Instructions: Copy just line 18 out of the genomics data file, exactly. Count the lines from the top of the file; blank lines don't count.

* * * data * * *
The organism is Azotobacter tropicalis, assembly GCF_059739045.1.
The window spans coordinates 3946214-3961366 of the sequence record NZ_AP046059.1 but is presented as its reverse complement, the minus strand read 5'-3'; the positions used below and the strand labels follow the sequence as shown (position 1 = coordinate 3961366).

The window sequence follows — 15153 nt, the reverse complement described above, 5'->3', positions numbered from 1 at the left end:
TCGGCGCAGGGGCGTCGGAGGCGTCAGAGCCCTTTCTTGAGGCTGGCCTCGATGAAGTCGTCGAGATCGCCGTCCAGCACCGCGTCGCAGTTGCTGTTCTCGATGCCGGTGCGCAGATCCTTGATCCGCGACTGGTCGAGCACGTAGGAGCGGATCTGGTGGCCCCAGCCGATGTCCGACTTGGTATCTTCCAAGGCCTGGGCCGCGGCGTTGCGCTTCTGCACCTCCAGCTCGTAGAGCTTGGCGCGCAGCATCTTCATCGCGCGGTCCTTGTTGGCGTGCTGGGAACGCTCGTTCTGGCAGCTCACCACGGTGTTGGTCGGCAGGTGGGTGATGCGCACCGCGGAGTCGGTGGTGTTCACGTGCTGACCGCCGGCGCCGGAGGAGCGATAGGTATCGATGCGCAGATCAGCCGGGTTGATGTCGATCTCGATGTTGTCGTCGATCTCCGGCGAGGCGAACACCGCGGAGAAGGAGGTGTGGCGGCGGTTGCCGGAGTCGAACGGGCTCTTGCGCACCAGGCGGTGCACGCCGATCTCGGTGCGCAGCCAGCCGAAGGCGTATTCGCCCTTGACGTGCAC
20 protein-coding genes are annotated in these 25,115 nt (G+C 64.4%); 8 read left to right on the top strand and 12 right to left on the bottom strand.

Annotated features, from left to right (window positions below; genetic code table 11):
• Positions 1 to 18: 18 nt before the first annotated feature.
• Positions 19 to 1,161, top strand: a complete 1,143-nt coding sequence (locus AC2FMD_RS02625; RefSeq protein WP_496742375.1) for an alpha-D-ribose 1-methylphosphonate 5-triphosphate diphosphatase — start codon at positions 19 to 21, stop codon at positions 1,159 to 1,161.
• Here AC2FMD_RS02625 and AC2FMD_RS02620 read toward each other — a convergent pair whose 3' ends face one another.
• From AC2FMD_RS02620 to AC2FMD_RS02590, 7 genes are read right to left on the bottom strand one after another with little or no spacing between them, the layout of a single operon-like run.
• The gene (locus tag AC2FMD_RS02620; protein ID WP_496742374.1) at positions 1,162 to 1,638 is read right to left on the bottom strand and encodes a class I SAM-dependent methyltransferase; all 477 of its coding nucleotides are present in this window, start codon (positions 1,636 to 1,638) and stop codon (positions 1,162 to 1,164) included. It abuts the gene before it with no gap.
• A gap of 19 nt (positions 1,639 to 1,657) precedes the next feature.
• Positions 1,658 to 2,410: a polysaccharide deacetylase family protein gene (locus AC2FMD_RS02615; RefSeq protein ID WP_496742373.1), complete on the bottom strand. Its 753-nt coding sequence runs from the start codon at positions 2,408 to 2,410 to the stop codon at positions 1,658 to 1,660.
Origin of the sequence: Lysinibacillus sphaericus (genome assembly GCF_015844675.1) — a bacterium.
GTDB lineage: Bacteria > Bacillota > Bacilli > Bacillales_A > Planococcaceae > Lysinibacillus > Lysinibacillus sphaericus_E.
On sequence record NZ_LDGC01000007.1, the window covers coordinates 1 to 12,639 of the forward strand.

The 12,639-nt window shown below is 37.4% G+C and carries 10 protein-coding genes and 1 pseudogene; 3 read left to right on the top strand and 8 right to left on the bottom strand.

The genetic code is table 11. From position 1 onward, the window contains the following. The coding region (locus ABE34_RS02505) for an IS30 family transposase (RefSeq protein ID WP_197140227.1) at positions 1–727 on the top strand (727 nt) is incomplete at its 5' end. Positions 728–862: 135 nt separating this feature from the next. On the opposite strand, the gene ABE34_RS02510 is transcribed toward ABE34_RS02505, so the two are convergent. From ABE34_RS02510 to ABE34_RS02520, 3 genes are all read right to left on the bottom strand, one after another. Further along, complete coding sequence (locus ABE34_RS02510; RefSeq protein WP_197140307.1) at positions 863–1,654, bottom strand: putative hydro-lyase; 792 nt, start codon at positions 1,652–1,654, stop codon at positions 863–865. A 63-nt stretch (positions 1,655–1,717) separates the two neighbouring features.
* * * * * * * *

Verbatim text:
The genetic code is table 11. From position 1 onward, the window contains the following. The coding region (locus ABE34_RS02505) for an IS30 family transposase (RefSeq protein ID WP_197140227.1) at positions 1–727 on the top strand (727 nt) is incomplete at its 5' end. Positions 728–862: 135 nt separating this feature from the next. On the opposite strand, the gene ABE34_RS02510 is transcribed toward ABE34_RS02505, so the two are convergent. From ABE34_RS02510 to ABE34_RS02520, 3 genes are all read right to left on the bottom strand, one after another. Further along, complete coding sequence (locus ABE34_RS02510; RefSeq protein WP_197140307.1) at positions 863–1,654, bottom strand: putative hydro-lyase; 792 nt, start codon at positions 1,652–1,654, stop codon at positions 863–865. A 63-nt stretch (positions 1,655–1,717) separates the two neighbouring features.